Violence As Usual: Policing And The Colonial State In German Southwest Africa
Marie Muschalek’s study appears at an auspicious time. In the United States, daily police shootings of African American men and the murder of George Floyd have provoked a national reckoning about structural racism and anti-Black violence. Likewise in Germany in 2020, criminologists published an exhaustive study that revealed patterns of brutality and racism within the country’s police departments. While black and brown communities have long grasped the constitutive role that the police play in the enforcement of racial and social hierarchies, the crisis has now entered the wider transnational public consciousness (though whether this heightened consciousness will translate into tangible change remains an open question).
For their part, historians have long paid attention to the intersections between racial violence and policing. The most recent contribution to this scholarly literature is Violence as Usual, which turns its attention to German Southwest Africa during and after the Herero and Nama genocide from 1904 to 1908. What, historian Marie Muschalek asks, were the origins and functions of everyday police violence in the large and sparsely populated settler colony that is today Namibia? What social meanings were assigned to this violence? What did the routine practices of punching, kicking, and whipping Africans say about colonial rule and the self-understanding of Germans?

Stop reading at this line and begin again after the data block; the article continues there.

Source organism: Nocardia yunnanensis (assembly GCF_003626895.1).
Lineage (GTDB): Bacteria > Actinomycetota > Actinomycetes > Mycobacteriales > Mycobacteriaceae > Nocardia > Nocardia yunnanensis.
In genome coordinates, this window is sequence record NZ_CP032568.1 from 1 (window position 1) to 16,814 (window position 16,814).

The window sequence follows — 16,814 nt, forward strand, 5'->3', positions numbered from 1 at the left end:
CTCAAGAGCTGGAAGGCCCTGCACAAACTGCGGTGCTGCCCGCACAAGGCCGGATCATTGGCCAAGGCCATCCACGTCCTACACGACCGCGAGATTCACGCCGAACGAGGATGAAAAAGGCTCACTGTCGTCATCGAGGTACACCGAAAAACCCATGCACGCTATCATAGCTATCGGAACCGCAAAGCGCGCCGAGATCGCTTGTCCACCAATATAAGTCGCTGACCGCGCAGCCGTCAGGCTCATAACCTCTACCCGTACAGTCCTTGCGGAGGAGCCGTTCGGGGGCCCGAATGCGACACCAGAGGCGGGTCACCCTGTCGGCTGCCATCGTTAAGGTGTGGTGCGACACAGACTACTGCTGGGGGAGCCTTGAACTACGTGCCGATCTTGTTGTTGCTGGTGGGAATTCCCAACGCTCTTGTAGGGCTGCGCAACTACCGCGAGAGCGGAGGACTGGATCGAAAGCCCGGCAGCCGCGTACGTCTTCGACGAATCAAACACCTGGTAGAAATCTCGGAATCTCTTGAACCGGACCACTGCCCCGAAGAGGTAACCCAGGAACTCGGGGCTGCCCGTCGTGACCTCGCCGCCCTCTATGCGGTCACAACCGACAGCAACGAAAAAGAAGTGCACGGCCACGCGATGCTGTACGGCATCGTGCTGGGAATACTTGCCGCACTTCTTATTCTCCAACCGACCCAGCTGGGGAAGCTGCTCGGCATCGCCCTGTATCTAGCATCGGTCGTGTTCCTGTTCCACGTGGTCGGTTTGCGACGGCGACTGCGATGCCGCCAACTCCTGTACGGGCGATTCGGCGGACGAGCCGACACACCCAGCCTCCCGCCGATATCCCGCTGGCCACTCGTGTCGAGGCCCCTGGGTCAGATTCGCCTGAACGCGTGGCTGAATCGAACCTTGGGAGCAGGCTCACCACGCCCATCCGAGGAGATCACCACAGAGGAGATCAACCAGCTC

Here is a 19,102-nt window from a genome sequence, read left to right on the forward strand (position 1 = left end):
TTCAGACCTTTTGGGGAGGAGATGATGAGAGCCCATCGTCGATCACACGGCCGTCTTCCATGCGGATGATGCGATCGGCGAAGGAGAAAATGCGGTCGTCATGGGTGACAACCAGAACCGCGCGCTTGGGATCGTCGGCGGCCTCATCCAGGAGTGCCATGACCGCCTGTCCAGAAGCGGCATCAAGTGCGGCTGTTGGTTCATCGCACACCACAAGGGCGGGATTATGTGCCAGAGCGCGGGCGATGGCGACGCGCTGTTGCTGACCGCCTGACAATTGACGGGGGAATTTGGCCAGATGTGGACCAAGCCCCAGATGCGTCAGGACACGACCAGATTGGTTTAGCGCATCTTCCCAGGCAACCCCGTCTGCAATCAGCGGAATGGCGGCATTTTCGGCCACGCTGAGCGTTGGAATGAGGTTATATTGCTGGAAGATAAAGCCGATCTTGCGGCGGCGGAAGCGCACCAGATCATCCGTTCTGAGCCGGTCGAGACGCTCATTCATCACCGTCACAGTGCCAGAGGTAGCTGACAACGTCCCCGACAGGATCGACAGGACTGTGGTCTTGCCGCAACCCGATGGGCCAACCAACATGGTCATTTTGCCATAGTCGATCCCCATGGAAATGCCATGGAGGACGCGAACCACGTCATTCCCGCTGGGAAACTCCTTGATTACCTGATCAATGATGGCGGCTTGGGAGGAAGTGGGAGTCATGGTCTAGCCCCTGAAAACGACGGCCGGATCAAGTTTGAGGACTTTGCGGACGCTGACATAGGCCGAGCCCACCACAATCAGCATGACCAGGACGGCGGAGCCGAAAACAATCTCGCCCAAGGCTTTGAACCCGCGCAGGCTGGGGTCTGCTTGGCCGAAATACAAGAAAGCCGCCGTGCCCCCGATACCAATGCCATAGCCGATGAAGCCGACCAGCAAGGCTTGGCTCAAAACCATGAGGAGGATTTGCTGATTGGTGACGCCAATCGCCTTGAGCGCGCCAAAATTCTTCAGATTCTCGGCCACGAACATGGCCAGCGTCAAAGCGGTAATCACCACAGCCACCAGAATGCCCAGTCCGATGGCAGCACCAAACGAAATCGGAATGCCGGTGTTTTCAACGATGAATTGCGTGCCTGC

In the process of taking up these questions, Muschalek challenges reigning assumptions about the colonial state. Historians have tended to emphasize the planned, coordinated nature of imperial violence. And not without reason. By its very definition, genocide depends on an intention to destroy part or the whole of an ethnic group, and it typically involves the state and its propaganda apparatuses. Less sweeping, more ostensibly spontaneous acts of colonial violence are often interpreted as symptomatic of a weakened state, one in which community violence fills a power vacuum. In both cases, the state is at the center of the analysis. Muschalek moves away from this state-centered approach by offering a micro-historical survey of police brutality that focuses on the work of midlevel “soldier-bureaucrats” and their efforts to cement racial hierarchies while enforcing a punishing system of forced labor.